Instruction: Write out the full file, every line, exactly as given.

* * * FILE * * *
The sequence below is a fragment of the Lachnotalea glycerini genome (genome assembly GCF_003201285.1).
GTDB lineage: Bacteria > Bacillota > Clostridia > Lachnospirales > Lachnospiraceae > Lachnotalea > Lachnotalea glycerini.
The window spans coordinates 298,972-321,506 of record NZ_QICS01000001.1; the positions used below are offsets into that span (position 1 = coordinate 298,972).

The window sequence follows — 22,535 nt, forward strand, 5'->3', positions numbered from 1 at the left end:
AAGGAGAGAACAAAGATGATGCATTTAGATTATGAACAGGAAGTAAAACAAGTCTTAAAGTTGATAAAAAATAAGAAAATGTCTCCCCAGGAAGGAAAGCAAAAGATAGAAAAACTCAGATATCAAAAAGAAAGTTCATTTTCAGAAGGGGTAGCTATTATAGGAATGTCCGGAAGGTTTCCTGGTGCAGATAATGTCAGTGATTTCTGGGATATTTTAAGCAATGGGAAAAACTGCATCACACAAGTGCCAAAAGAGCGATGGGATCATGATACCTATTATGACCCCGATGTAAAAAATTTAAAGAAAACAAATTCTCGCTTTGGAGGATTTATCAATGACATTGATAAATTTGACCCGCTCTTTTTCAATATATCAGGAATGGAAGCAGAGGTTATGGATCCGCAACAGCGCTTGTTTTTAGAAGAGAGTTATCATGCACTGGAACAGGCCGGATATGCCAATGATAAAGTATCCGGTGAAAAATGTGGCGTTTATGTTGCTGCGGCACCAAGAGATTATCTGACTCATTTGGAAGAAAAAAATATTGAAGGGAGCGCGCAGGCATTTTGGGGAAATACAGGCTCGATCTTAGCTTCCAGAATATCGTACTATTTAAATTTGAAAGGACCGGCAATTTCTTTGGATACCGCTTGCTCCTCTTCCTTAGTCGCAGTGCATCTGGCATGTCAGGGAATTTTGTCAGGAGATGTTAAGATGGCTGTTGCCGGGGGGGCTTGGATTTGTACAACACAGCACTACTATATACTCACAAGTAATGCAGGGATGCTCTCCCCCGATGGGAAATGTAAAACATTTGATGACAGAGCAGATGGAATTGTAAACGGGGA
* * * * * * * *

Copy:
The sequence below is a fragment of the Lachnotalea glycerini genome (genome assembly GCF_003201285.1).
GTDB lineage: Bacteria > Bacillota > Clostridia > Lachnospirales > Lachnospiraceae > Lachnotalea > Lachnotalea glycerini.
The window spans coordinates 298,972-321,506 of record NZ_QICS01000001.1; the positions used below are offsets into that span (position 1 = coordinate 298,972).

The window sequence follows — 22,535 nt, forward strand, 5'->3', positions numbered from 1 at the left end:
AAGGAGAGAACAAAGATGATGCATTTAGATTATGAACAGGAAGTAAAACAAGTCTTAAAGTTGATAAAAAATAAGAAAATGTCTCCCCAGGAAGGAAAGCAAAAGATAGAAAAACTCAGATATCAAAAAGAAAGTTCATTTTCAGAAGGGGTAGCTATTATAGGAATGTCCGGAAGGTTTCCTGGTGCAGATAATGTCAGTGATTTCTGGGATATTTTAAGCAATGGGAAAAACTGCATCACACAAGTGCCAAAAGAGCGATGGGATCATGATACCTATTATGACCCCGATGTAAAAAATTTAAAGAAAACAAATTCTCGCTTTGGAGGATTTATCAATGACATTGATAAATTTGACCCGCTCTTTTTCAATATATCAGGAATGGAAGCAGAGGTTATGGATCCGCAACAGCGCTTGTTTTTAGAAGAGAGTTATCATGCACTGGAACAGGCCGGATATGCCAATGATAAAGTATCCGGTGAAAAATGTGGCGTTTATGTTGCTGCGGCACCAAGAGATTATCTGACTCATTTGGAAGAAAAAAATATTGAAGGGAGCGCGCAGGCATTTTGGGGAAATACAGGCTCGATCTTAGCTTCCAGAATATCGTACTATTTAAATTTGAAAGGACCGGCAATTTCTTTGGATACCGCTTGCTCCTCTTCCTTAGTCGCAGTGCATCTGGCATGTCAGGGAATTTTGTCAGGAGATGTTAAGATGGCTGTTGCCGGGGGGGCTTGGATTTGTACAACACAGCACTACTATATACTCACAAGTAATGCAGGGATGCTCTCCCCCGATGGGAAATGTAAAACATTTGATGACAGAGCAGATGGAATTGTAAACGGGGA